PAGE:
By Radhika Sharma :
Packaging soft-focus romance within a rigid frame of patriarchy, the Dilwale Dulhania Le Jayenge love story unfolded in grassy Swiss meadows and Punjab’s mustard fields 25 years ago and went on to become a cult classic that combined desi sensibilities with NRI sensitivities. The film, one of India’s most successful, put Shah Rukh Khan and Kajol right up there as among Bollywood’s most popular onscreen pairs down the decades. It has withstood the test of time, with many viewers going back to rewatch it, and its love story is still fresh but also anachronistic and out of sync with contemporary realities, say some.
The Raj-Simran romance drama – not about lovers who dare all but more about conformists who love each other desperately and will get married only with their parents’ concurrence - released on October 20, 1995. And India woke up to romance DDLJ style, where the boy and girl, both London bred but ‘Indian’ at heart, barely hold hands, quite unlike the bolder, franker portrayal of relationships in Hindi cinema today. DDLJ shattered all box office records and is one of the biggest all-time blockbusters in the history of Hindi cinema. It also went on to become the longest-running Hindi film of all time as it has played in theatres for 25 long years! Kajol says, “I think DDLJ is timeless because everybody identifies somewhere down the line with Simran and with Raj. I think they just like these characters a lot! They have liked them for years and years now and it’s one of those things that you always like and probably will always like.” Talking about her director, Aditya Chopra, Kajol says, “I think what sets Adi apart is his conviction. He is very convinced of what he is making and doesn’t take on a project if he isn’t absolutely convinced about it. That really is what sets him apart.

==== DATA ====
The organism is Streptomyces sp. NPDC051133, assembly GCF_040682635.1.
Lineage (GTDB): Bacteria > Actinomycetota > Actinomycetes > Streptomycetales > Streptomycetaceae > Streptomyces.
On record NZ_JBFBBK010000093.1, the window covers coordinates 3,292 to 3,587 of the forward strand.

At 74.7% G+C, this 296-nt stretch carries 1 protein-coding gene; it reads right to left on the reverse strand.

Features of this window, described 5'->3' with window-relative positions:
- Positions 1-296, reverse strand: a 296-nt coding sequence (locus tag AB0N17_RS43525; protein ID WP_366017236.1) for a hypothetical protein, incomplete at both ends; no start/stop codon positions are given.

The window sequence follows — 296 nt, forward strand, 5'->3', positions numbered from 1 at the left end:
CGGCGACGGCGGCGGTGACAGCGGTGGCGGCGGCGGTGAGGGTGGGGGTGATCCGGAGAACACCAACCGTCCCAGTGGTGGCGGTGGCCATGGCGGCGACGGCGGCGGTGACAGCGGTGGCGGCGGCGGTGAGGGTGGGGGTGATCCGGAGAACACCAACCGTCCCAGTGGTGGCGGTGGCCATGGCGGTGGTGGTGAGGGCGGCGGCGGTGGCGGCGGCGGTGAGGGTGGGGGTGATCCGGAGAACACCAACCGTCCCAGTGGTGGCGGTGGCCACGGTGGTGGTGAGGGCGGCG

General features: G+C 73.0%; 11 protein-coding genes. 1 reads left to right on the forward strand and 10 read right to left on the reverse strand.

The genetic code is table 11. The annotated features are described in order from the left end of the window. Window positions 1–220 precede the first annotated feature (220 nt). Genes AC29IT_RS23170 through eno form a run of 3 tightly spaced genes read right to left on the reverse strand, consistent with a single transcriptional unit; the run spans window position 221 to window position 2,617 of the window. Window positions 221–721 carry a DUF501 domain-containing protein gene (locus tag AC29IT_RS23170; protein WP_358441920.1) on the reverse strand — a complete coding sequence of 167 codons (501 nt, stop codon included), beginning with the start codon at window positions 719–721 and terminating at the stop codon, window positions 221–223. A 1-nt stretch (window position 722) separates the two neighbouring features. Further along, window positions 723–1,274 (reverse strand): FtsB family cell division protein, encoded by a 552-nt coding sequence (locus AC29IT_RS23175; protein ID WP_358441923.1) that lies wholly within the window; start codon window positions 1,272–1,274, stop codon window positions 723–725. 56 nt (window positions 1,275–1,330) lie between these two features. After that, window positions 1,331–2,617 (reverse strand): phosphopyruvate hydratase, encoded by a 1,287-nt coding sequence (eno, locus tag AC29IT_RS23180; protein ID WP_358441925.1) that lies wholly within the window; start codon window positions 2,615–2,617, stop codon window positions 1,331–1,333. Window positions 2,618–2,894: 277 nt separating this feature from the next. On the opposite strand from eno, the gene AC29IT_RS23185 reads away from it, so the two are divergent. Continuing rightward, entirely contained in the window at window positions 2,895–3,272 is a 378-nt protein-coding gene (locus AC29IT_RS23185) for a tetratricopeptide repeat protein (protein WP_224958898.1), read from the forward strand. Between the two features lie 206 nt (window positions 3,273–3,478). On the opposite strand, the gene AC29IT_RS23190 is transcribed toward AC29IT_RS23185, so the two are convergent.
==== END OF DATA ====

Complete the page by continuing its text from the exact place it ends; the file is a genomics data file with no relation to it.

He is not willing to let go off that basic core conviction that he has in his characters and he knows them best.” DDLJ is all about large-hearted non-resident Indian desis and their Indianness, shot in breathtaking locations with a soundtrack by Jatin-Lalit and Anand Bakshi to suit every mood and dialogues that went on to become even more popular in the digital age. Twenty-five years later, audiences still watch the film at Mumbai’s Maratha Mandir - till COVID-19 struck in March this year- but the views are as diverse as the first half of the film in London and Alpine locales from second in a rambunctious family in a Punjab village. According to senior film critic Saibal Chatterjee, the movie inaugurated “the era of the designer film made for NRIs”. The 1995 film, also starring the late Amrish Puri, Farida Jalal and Anupam Kher, released at a time when India had opened up to liberalisation. Chatterjee said the film looked fresh then but packaged old ways of living in a new sheen.
“It was about an NRI couple who live by their own rules, but at heart are completely Indian,” he told PTI. According to Chatterjee, DDLJ comes only after the 1975 hit Sholay for the influence it exercised on Hindi cinema. An entire generation of viewers has grown up in the last two decades but for some, the relevance of the film is based on that one vivid memory of when they first watched the film. Prema Maharish, 84, remembers going to see the film in a Mathura hall and remembers the dialogues verbatim. Her particular favourite is the stern father letting go off Simran’s hand in the climax with these words, Ja Simran Ja. Jee le apni zindagi. The film is a perfect blend of fairy tale fantasy and real life, according to government officer Rohit Sagar. However, Saipriya, a 17-year-old in Bengaluru, has little patience for the film and also finds the title problematic as she believes it objectifies women.
Jaipur-based Zubin Mehta echoes Saipriya’s sentiment about the movie’s patriarchal gaze but argues that DDLJ is still an entertaining watch. “It wasn’t made to be a perfect romantic movie,” the 30-year-old lawyer said. What happened to Raj and Simran after the train left the station is unknown, but an ambiguous ending is what makes ‘ever after’ happy, Chatterjee noted. “There is romance and hope in not knowing it. The woman has been set free and maybe she will have a brighter future. That’s what Hindi cinema is about, it’s about hope, not reality.” (PTI) n